TABLE I______________________________________Tests to determine the amount of Br- or I-that is required to precipitate Ag+.Test Salt Salt Co AgNo. type gms. g/l g/l______________________________________1 -- -- 13 0.0072 NaBr 0.05 13 0.0033 NaBr 0.10 13 0.0024 NaBr 0.50 9.5 <0.0025 NaBr 1.10 6.5 <0.0026 -- -- 14 0.0067 KI 0.05 13 <0.0028 KI 0.10 14 <0.0029 KI 0.50 13 <0.00210 KI 1.0 11 <0.002______________________________________
Although the present invention has been described in conjunction with specific embodiments, it is to be understood that modifications and variations may be made therefrom without departing from the spirit and scope of the invention.
The method described and claimed herein is particularly useful in the formation of fine particle size cobalt powders of high purity, which are useful, for example, as starting material formation of cemented carbides.
|Cited Patent||Filing date||Publication date||Applicant||Title|
|US3549337 *||Mar 5, 1968||Dec 22, 1970||Du Pont||Method of securing dense,metal-bonded refractory nitride bodies to steel|
|US3833351 *||Jul 20, 1973||Sep 3, 1974||Univ Eng Inc||Continuous preparation of pure metals by hydrogen reduction|
|US4131454 *||Nov 2, 1977||Dec 26, 1978||Duisburger Kupferhutte||Process for recovering silver and gold from chloride solutions|
|US4233063 *||May 14, 1979||Nov 11, 1980||Gte Products Corporation||Process for producing cobalt powder|
|US4234333 *||Apr 25, 1979||Nov 18, 1980||Fansteel, Inc.||Process for recovering metal carbide powder from cemented carbides|
|US4256704 *||May 3, 1979||Mar 17, 1981||Howard Michael S||Hydrometallurgical process for the recovery of silver as silver halide or silver pseudohalide from waste photographic paper and film and other sensitized materials|
|Citing Patent||Filing date||Publication date||Applicant||Title|
|US4452633 *||Oct 31, 1983||Jun 5, 1984||Gte Products Corporation||Method for producing cobalt metal powder|
|US4690710 *||Oct 31, 1985||Sep 1, 1987||Gte Products Corporation||Process for producing cobalt metal powder|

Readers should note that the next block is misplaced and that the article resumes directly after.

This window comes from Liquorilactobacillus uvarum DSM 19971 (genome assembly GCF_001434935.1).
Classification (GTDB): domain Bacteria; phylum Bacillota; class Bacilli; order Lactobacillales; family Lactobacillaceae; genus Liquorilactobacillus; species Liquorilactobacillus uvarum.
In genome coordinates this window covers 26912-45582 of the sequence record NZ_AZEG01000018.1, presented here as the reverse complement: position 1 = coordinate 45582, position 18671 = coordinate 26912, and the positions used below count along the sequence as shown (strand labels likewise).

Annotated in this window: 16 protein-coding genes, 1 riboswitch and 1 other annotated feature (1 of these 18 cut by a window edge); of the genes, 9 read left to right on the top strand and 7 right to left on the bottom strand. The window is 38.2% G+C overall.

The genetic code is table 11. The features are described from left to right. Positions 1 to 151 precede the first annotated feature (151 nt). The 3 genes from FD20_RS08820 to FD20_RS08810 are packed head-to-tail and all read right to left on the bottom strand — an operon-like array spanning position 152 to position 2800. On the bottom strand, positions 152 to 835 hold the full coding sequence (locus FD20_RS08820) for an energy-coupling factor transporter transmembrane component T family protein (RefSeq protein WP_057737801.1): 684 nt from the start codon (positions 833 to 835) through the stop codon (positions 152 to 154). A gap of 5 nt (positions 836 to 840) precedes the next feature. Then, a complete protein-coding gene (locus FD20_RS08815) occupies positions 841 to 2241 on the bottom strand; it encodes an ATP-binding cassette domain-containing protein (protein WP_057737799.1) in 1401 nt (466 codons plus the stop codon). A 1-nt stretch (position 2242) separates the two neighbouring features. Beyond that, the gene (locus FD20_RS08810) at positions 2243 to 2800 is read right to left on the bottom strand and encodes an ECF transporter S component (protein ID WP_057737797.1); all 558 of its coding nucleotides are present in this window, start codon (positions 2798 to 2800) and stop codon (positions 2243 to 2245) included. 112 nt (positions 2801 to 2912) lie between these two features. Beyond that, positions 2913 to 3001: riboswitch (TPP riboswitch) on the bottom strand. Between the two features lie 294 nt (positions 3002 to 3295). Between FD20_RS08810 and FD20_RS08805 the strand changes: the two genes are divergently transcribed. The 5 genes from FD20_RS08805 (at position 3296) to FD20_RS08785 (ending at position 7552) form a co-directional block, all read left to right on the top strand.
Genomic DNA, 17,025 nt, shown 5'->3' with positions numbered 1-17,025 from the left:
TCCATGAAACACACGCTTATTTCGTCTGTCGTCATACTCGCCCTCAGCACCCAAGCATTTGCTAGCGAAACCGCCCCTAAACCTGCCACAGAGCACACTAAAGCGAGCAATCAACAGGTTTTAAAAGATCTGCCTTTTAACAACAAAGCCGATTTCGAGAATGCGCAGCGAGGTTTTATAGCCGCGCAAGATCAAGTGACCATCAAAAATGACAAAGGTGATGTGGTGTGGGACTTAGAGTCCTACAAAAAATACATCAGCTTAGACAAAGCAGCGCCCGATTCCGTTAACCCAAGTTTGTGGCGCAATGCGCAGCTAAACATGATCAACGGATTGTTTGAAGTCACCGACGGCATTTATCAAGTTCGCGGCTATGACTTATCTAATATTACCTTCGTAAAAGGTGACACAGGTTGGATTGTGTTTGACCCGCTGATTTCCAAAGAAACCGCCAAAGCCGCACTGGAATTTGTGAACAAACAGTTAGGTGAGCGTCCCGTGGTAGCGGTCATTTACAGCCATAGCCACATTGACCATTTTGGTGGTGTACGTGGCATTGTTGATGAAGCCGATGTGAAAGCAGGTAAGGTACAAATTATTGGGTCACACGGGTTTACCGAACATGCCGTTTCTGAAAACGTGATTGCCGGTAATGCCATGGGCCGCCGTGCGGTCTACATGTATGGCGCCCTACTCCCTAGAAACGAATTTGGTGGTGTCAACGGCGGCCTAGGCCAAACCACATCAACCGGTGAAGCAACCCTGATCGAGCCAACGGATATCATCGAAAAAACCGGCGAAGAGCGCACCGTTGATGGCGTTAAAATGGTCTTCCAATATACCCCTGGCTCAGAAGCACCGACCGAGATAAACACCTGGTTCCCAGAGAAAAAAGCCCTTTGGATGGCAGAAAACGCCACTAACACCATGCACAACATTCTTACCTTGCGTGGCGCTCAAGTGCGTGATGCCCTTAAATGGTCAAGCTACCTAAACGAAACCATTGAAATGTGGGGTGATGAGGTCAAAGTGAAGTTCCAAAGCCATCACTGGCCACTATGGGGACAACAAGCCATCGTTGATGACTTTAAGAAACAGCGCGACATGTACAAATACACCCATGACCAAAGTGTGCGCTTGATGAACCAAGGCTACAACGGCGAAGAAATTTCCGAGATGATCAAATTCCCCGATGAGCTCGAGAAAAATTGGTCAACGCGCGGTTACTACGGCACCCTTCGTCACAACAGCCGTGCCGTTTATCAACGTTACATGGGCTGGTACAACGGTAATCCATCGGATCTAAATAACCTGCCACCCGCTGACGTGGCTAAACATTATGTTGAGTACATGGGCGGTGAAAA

|US4798623 *||Feb 19, 1988||Jan 17, 1989||Gte Products Corporation||Method for producing fine cobalt metal powder|
|US4804407 *||May 13, 1988||Feb 14, 1989||Gte Products Corporation||Method for recovering cobalt from hexammine cobaltic (111) solutions|
|US4840775 *||Oct 13, 1987||Jun 20, 1989||Gte Products Corporation||Method for removing sodium and chloride from cobaltic hydroxide|
|US4840776 *||Oct 13, 1987||Jun 20, 1989||Gte Products Corporation||Method for removing sodium and ammonia from cobalt|
|US7279024 *||Mar 17, 2004||Oct 9, 2007||Sony Corporation||High purity cobalt, method of manufacturing thereof, and high purity cobalt targets|
|U.S. Classification||75/353, 423/34|
|International Classification||C01G51/12, B22F9/24|
|Cooperative Classification||C22B23/0423, C01G51/12, Y02W30/54, C22B23/0461|
|European Classification||C01G51/12, C22B23/04B6, C22B23/04A1A|
|Sep 21, 1981||AS||Assignment|
Owner name: GTE PRODUCTS CORPORATION; A CORP. OF DE.
Free format text: ASSIGNMENT OF ASSIGNORS INTEREST.;ASSIGNORS:GINGERICH, RICHARD G.;VANDERPOOL, CLARENCE D.;SCHEITHAUER, RICHARD A.;AND OTHERS;REEL/FRAME:003931/0989
Effective date: 19810914
Owner name: GTE PRODUCTS CORPORATION; A CORP. OF DE., STATEL
Free format text: ASSIGNMENT OF ASSIGNORS INTEREST;ASSIGNORS:GINGERICH, RICHARD G.;VANDERPOOL, CLARENCE D.;SCHEITHAUER, RICHARD A.;AND OTHERS;REEL/FRAME:003931/0989
Effective date: 19810914
|Dec 13, 1982||AS||Assignment|
Owner name: GTE AUTOMATIC ELECTRIC INCORPORATED, A CORP. OF DE
Free format text: ASSIGNMENT OF ASSIGNORS INTEREST.;ASSIGNOR:GTE AUTOMATIC ELECTRIC LABORATORIES INCORPORATED;REEL/FRAME:004081/0217
Effective date: 19820524
|May 20, 1986||FPAY||Fee payment|